The acting manager of Nevada’s Basin and Range National Monument, Linda Price, gave an update on the planning process for the controversial new monument. She spoke on how the process will go and her goal of high public involvement during this week’s regular Lincoln County Board of Commissioners meeting.
Price is on temporary assignment to the Monument from the Bureau of Land Management Salmon, Idaho field.
“I know that when these monuments are designated in the ways that they are with the Antiquities Act, it leads to lot of uncertainty in the staff, as well as in the local communities,” Price said. She added she has had some experience with these matters, having helped oversee the development and resource management plan of the Cliffs National Monument in Vermillion, Arizona in 2000.
“One of my main objectives here is to help people feel a little bit better about the monument,” she said.
She said she believes the proclamation of the monument is one of the better ones. “I have studied many of them, and this is one of the clearest proclamations written, and I think that will go a long way in helping people feel more comfortable with it.”
In time, she said, the plan is to eventually have a full-time rangeland management specialist to handle grazing administration, as well as a halftime cultural resource specialist and half-time outdoor recreation planner.
But for now, the best thing Price feels about the proclamation is its desire to have “the maximum amount of public involvement possible.”
Price elaborated on how the BLM is interpreting maximum amount of public involvement. “There are already a lot of collaborative planning organizations in place in Lincoln and Nye County,” she said. “We want to fold their ideas into the plan for the national monument and we want to start by having stakeholder meetings and public meetings to bring all the various groups together and get their ideas.”
The groups mentioned included county commissions, the White Pine County Coordinated Steering Committee, Northeastern Great Basin Advisory Council, Mojave Southern Great Basin Advisory Council, the Duckwater Shoshone Tribe, the various grazing permittees and other interested parties.
“We want input and integration from all these groups on how the acres have been managed before the monument designation and how we would like to see them managed now,” Price said.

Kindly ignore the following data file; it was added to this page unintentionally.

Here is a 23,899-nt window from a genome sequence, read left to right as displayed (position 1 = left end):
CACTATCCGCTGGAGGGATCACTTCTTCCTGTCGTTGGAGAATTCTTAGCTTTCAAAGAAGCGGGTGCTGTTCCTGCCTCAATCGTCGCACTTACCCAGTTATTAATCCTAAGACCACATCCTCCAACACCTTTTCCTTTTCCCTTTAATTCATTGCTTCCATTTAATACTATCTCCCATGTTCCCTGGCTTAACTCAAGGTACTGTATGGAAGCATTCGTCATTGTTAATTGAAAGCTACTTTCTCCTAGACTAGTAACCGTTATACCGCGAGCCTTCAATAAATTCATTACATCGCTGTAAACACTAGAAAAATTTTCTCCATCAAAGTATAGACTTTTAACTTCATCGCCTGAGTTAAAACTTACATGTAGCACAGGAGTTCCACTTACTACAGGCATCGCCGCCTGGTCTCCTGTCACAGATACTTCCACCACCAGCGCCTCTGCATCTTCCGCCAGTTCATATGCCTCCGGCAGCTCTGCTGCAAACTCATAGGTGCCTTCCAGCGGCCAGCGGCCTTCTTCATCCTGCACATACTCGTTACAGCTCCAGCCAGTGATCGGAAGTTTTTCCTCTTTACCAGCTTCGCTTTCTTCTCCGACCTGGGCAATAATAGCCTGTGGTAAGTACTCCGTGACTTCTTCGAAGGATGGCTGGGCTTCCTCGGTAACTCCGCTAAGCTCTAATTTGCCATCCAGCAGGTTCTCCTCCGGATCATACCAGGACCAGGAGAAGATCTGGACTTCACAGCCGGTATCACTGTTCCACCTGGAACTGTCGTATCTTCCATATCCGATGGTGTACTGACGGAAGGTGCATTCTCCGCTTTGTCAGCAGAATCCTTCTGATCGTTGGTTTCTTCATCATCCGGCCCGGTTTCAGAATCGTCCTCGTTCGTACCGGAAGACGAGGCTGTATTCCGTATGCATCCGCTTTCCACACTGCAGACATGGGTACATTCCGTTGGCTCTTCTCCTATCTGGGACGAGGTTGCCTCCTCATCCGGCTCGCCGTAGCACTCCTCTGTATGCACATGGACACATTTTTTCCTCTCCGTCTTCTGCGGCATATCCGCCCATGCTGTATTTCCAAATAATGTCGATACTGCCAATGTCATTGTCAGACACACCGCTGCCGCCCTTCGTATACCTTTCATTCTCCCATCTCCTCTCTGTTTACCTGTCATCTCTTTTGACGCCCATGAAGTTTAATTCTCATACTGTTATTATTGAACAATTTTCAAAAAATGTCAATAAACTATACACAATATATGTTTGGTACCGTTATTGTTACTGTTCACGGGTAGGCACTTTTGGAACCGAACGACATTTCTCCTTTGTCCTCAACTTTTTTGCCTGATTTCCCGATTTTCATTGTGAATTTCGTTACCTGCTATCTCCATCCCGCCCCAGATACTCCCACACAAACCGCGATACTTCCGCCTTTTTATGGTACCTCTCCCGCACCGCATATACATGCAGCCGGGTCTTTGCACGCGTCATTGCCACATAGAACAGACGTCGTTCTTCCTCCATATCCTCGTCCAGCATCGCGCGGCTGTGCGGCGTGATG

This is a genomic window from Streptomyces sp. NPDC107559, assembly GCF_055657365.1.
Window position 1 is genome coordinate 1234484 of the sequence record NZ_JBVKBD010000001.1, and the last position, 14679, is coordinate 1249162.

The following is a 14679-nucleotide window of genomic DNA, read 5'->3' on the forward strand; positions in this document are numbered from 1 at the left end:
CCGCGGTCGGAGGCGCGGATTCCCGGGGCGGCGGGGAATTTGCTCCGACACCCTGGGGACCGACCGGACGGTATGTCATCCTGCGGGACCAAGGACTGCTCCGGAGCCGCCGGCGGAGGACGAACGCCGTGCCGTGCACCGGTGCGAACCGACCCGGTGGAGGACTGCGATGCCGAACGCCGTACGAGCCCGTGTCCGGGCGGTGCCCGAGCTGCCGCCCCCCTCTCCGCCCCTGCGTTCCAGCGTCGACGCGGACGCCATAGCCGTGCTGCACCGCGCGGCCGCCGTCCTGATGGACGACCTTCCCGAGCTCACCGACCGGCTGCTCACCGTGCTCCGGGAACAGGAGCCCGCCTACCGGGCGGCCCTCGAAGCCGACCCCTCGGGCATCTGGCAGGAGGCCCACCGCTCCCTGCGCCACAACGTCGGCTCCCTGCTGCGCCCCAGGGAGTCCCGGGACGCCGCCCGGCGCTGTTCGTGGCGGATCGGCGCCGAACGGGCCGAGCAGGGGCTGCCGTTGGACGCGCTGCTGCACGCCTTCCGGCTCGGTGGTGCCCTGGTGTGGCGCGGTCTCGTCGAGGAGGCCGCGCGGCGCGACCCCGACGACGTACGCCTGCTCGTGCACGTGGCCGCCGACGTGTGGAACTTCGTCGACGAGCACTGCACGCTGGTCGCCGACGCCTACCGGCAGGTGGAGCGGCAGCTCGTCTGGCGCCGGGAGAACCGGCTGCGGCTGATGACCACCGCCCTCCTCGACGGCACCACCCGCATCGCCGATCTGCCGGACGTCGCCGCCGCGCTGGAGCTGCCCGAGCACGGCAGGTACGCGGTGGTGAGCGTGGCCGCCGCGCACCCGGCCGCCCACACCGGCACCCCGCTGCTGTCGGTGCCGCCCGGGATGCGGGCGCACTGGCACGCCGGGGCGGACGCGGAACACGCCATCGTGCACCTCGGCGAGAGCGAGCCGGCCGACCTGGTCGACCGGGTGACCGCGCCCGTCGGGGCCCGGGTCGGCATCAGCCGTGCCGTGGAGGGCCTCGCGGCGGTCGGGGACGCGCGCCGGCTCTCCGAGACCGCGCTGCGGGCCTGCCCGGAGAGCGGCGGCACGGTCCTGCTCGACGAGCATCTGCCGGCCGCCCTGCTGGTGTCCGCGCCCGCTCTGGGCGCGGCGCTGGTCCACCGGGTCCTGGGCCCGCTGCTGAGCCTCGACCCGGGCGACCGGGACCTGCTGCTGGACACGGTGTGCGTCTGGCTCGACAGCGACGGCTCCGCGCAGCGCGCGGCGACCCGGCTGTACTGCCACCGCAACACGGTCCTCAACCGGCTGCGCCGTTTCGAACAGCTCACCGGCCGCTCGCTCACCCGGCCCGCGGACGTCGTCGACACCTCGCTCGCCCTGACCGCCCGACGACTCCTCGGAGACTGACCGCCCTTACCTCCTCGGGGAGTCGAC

She added the workshops and public meetings probably would not be started until sometime after the first of the new year.
Later Price said BLM would like to do some public workshops that are “topic oriented such as livestock grazing and valid existing rights, access and transportation management and recreation.” She added, “We can structure those however the issues come out in the stakeholder meetings.”
After the public meetings phase, Price said BLM would then move into what she called “the classic scoping process where we have all of the issues identified that need to be handled and we will end up with a stand alone management plan for the national monument.”
She cited a management plan for the BLM Ely District that was created in 2008, “as a good plan. We’d like to make that our starting point.”
She said BLM has submitted an application for SNPLMA funding to help with the workshops, but has not received notification as yet.
Regarding questions on continued grazing, Ely district manager Mike Herder said grazing would be permitted on the monument and administered the same way it has been in the past. “We anticipate that livestock operations that require range improvement projects will be included in the workshops.”
Price noted the livestock grazing portion in the proclamation is “much better than any of the other ones. The language contained makes it very clear that livestock grazing will be allowed to continue under the current laws and regulation. I think that is about as strong and competent as we can be. It is our intention to start from that point and go forward. There is no reason to change anything.”
The Basin and Range National Monument, designated by Presidential proclamation on July 10, 2015, is the first BLM-managed national monument in Nevada. It comprises 704,000 acres of Ely District-administered lands in Lincoln and Nye counties. The monument includes Garden and Coal valleys; the Seaman and Worthington mountains, Golden Gate and Mount Irish ranges; the Hiko and White River narrows; and Shooting Gallery rock art site. The monument was created under the Antiquities Act because of its geological, ecological, cultural, historical, paleoecological, seismological, archaeological and paleoclimatological significance.